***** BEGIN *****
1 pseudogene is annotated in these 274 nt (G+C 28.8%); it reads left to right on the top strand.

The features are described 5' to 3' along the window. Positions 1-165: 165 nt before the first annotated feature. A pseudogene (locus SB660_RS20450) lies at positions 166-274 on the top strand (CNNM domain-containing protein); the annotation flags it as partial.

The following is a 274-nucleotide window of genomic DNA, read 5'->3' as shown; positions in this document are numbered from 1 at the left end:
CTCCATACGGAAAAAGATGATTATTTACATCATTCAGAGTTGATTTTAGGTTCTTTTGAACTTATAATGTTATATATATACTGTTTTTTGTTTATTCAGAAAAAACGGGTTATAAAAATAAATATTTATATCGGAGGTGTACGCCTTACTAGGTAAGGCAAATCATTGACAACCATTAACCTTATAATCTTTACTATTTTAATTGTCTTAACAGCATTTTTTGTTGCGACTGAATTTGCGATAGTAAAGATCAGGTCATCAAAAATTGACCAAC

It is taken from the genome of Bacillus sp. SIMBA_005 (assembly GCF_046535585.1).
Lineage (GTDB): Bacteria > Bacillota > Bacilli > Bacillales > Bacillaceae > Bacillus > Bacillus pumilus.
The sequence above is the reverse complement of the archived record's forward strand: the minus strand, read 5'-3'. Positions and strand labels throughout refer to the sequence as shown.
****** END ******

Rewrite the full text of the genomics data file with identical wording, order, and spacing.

1 pseudogene is annotated in these 274 nt (G+C 28.8%); it reads left to right on the top strand.

The features are described 5' to 3' along the window. Positions 1-165: 165 nt before the first annotated feature. A pseudogene (locus SB660_RS20450) lies at positions 166-274 on the top strand (CNNM domain-containing protein); the annotation flags it as partial.

The following is a 274-nucleotide window of genomic DNA, read 5'->3' as shown; positions in this document are numbered from 1 at the left end:
CTCCATACGGAAAAAGATGATTATTTACATCATTCAGAGTTGATTTTAGGTTCTTTTGAACTTATAATGTTATATATATACTGTTTTTTGTTTATTCAGAAAAAACGGGTTATAAAAATAAATATTTATATCGGAGGTGTACGCCTTACTAGGTAAGGCAAATCATTGACAACCATTAACCTTATAATCTTTACTATTTTAATTGTCTTAACAGCATTTTTTGTTGCGACTGAATTTGCGATAGTAAAGATCAGGTCATCAAAAATTGACCAAC

It is taken from the genome of Bacillus sp. SIMBA_005 (assembly GCF_046535585.1).
Lineage (GTDB): Bacteria > Bacillota > Bacilli > Bacillales > Bacillaceae > Bacillus > Bacillus pumilus.
The sequence above is the reverse complement of the archived record's forward strand: the minus strand, read 5'-3'. Positions and strand labels throughout refer to the sequence as shown.